Middle Bronze Age
In its early 2nd millennium BCE strata (contemporary with the Old Babylonian Period and the local kingdom of Shamshi-Adad), the site remains relatively small, with at least two areas of houses restricted to the highest ridge of the mound.
Late Bronze Age
In the latter half of the 2nd millennium BCE, the still relatively small area occupied contained a Late Bronze Age monumental palace and Mitanni temple (circa 1500-1360 BCE) and a continuation of the sequence of domestic occupation. A "suburb" off the main mound to the north may have comprised additional houses but is now all-but-destroyed through modern agriculture.
- Mallowan, M.E.L. (1947). "Excavations at Brak and Chagar Bazar". Iraq 9: 1–259. doi:10.2307/4199532. ISSN 0021-0889.
- Oates, David; Oates, Joan (1991). "Excavations at Tell Brak, 1990–91". Iraq 53: 127–145. ISSN 0021-0889. JSTOR 4200342.
- Oates, David; Oates, Joan; McDonald, Helen (1998). Excavations at Tell Brak - Vol. 1: The Mitanni and Old Babylonian periods. London: British School of Archaeology in Iraq. ISBN 0-9519420-5-0.
- Oates, David; Oates, Joan; McDonald, Helen (2002). Excavations at Tell Brak - Vol. 2: Nagar in the Third Millennium BC. London: British School of Archaeology in Iraq. ISBN 0-9519420-9-3.
- Geoff Emberling et al., Excavations at Tell Brak 1998: Preliminary Report, Iraq, vol. 61, pp. 1-41, 1999
- Emberling, Geoff; McDonald, Helen (2001). "Excavations at Tell Brak 2000: Preliminary Report". Iraq 63: 21–54. ISSN 0021-0889. JSTOR 4200500.
- G. Emberling and H. McDonald, Excavations at Tell Brak 2001-2002: Preliminary report, Iraq, vol. 65, pp. 1-76, 2003
- A. McMahon et al., Excavations at Tell Brak 2006-2007, Iraq, vol. 69, pp. 145-171, 2007
- Bonatz, Dominik; Kühne, Hartmut; Mahmoud, As'ad (1998). Rivers and steppes. Cultural heritage and environment of the Syrian Jezireh. Catalogue to the Museum of Deir ez-Zor. Damascus: Ministry of Culture. OCLC 638775287.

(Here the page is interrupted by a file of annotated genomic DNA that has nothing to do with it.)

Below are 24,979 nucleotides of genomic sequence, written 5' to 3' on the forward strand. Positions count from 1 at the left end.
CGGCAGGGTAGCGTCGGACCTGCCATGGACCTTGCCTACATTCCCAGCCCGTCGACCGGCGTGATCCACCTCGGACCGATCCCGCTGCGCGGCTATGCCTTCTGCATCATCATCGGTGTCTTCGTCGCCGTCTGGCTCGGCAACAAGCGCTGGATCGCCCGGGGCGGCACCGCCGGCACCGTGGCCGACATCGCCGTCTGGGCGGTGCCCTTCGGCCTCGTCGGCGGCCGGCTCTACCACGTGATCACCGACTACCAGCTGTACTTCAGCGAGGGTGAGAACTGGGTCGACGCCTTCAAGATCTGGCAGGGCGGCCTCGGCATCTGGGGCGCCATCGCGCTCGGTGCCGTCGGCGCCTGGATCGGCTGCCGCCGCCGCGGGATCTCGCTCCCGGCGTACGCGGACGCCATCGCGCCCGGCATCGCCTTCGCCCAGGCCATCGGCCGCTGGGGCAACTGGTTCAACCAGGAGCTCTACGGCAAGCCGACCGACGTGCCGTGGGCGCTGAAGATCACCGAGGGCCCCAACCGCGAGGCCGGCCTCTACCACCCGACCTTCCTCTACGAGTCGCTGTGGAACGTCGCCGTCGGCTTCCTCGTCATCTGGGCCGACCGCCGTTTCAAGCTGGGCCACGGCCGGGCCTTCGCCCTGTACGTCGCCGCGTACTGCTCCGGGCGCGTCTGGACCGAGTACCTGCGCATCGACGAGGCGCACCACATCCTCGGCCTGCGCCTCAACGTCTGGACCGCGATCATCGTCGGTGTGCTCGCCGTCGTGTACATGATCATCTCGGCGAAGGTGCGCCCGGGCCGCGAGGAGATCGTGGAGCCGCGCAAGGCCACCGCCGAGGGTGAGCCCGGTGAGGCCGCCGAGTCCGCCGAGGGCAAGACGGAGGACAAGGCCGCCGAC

- Oates, Joan; Oates, David (1994). "Tell Brak: A Stratigraphic Summary, 1976-1993". Iraq 56: 167–176. ISSN 0021-0889. JSTOR 4200394.
- Oates, Joan (1987). "A Note on 'Ubaid and Mitanni Pottery from Tell Brak". Iraq 49: 193–198. ISSN 0021-0889. JSTOR 4200272.
- British Museum Collection 
- British Museum Highlights 
- Juliet Clutton-Brock, A Dog and a Donkey Excavated at Tell Brak, Iraq, vol. 51, pp. 217-224, 1989
- Juliet Clutton-Brock and Sophie Davies, More Donkeys from Tell Brak, Iraq vol. 55, pp. 209-221, 1993
- "Archaeology in Mesopotamia: Digging deeper et Tell Brak". British Academy. Retrieved 3 December 2010.
- Milano, Lucio (1991). Mozan 2. The Epigraphic Finds of the Sixth Season. Malibu: Udena. ISBN 0-89003-276-9.
- Matthews, Donald M. (1997). The early glyptic of Tell Brak: cylinder seals of third millennium Syria. Göttingen: Vandenhoeck & Ruprecht. ISBN 3-525-53896-0.
- Matthews, Donald; Eidem, Jesper (1993). "Tell Brak and Nagar". Iraq 55: 201–207. ISSN 0021-0889. JSTOR 4200376.
- Matthews, Roger (2001). Excavations at Tell Brak - Vol. 4: Exploring an Upper Mesopotamian Regional Centre, 1994–1996. Cambridge: McDonald Institute for Archaeological Research. ISBN 1-902937-16-3.
- J. Oates, Digging Deeper at Tell Brak, Proceedings of the British Academy, vol. 131, pp. 1–39, 2005
- Oates, David; Oates, Joan (1989). "Akkadian Buildings at Tell Brak". Iraq 51: 193–211. ISSN 0021-0889. JSTOR 4200303.
- Oates, David; Oates, Joan (2008). Excavations at Tell Brak - Vol. 3: The Uruk and Ubaid Periods. Cambridge: McDonald Institute for Archaeological Research. ISBN 1-902937-15-5.
- Oates, Joan (1982). "Some Late Early Dynastic III Pottery from Tell Brak". Iraq 44 (2): 205–219. ISSN 0021-0889. JSTOR 4200163.
- Joan Oates, Joan; McMahon, Augusta; Karsgaard, Philip; Al Quntar, Salam; Ur, Jason (2007). "Early Mesopotamian urbanism: a new view from the north". Antiquity 81 (313): 585–600. ISSN 0003-598X.
- Wilhelm, G. (1991). "A Hurrian Letter from Tell Brak". Iraq 53: 159–168. ISSN 0021-0889. JSTOR 4200345.
- R. J. Matthews, Imperial catastrophe or local incident? An Akkadian hoard from Tell Brak, Syria, Cambridge Archaeological Journal, vol. 4, pp. 290–302, 1994
|Wikimedia Commons has media related to Tell Brak.|
- Tell Brak Project website
- Tell Brak feature
- (Yale University) Akkadian Empire Project: The Limits of Knowledge
- Piotr Michalowski, "Bibliographical information (Tell Brak & related matters)
- Piotr Michalowski, "An Early Dynastic Tablet of ED Lu A from Tell Brak (Nagar)" (pdf file)
- SciAm: Ancient Squatters May Have Been the World's First Suburbanites
- Death and the City: Recent Work at Tell Brak, Syra - Oriental Institute video/audio lecture